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Old 08-31-2012, 11:26 PM   #5
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And don't forget to turn off your burner while stirring in the rest of the extract. It can burn amazingly fast.
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Old 09-01-2012, 12:54 AM   #6
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For me when I brew with extract I split everything in half and brew 2 half batches. Yes it makes my brew day longer, however I get the benefits of a full boil

Rick

 
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Old 09-01-2012, 01:32 AM   #7
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Quote:
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If I had a recipe that had both LME and DME, I'd make sure to use the LME at the end, as I think it darkens more than DME.
LME also dissolves much more easily than DME, so you aren't stirring chunks at flameout. I found that out the hard way when making a barleywine and I stirred in half my body mass in DME at flameout. That's just me, though, and I'm a n00b.
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Old 09-01-2012, 01:36 AM   #8
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Some great advice. Thanks everybody!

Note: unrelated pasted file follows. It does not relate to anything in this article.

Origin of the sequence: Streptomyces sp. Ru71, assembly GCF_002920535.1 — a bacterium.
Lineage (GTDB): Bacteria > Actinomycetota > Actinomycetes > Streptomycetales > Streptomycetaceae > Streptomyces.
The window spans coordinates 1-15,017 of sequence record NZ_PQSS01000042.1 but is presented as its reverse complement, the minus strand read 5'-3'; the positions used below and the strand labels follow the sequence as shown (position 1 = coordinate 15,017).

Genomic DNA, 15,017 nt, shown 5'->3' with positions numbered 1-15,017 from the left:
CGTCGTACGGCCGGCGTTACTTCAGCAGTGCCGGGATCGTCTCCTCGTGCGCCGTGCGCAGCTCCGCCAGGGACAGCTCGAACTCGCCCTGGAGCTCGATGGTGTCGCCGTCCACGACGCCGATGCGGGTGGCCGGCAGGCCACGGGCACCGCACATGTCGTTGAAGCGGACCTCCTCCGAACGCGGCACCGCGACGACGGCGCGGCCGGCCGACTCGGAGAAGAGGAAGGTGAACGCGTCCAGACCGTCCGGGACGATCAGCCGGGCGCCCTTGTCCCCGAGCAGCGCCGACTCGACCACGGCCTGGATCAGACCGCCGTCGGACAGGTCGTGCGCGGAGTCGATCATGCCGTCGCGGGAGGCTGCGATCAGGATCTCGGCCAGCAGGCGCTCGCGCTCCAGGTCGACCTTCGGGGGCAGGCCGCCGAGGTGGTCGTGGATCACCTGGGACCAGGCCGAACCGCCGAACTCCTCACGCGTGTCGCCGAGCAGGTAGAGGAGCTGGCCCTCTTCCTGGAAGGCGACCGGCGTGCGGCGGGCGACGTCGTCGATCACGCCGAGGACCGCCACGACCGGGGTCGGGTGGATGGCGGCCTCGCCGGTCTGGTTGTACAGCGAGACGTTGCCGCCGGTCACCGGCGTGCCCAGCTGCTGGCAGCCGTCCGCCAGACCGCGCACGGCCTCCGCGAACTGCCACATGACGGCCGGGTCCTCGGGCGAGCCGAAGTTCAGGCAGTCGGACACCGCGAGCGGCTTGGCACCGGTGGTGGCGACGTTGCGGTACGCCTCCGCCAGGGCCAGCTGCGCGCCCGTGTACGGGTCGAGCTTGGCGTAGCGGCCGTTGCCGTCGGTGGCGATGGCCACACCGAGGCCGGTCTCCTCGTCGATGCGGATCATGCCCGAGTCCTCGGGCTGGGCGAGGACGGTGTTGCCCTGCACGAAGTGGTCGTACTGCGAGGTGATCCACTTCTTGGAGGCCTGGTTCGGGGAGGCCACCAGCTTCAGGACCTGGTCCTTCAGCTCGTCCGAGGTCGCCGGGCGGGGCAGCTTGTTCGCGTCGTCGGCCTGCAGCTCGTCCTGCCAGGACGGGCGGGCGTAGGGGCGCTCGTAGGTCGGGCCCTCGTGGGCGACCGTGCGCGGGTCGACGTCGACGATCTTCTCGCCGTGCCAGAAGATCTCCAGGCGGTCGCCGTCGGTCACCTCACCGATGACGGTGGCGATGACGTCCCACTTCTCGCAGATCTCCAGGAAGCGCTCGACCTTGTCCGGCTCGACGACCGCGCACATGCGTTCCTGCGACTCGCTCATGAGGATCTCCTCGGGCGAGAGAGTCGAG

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Old 09-02-2012, 05:05 AM   #9
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This helped me out a LOT! I bought an 8gal kettle and I plan on doing my first batch ever tomorrow. I am super excited. I just wasnt really sure how much to actually boil. And I just got a wort chiller from a guy at work. So that should help a lot with my cooling. Im looking at doing a full boil. As long as I can actually get it to boil haha. That a lot of water to boil.

 
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Old 09-02-2012, 01:05 PM   #10
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Do a test first and make sure that you can get straight water to a boil. make sure that you can get a vigorous rolling boil.

I would start with 6 gallons in your 8 gallon pot and watch it like a hawk. You might still have to top up a little to get to 5 gallons after the boil.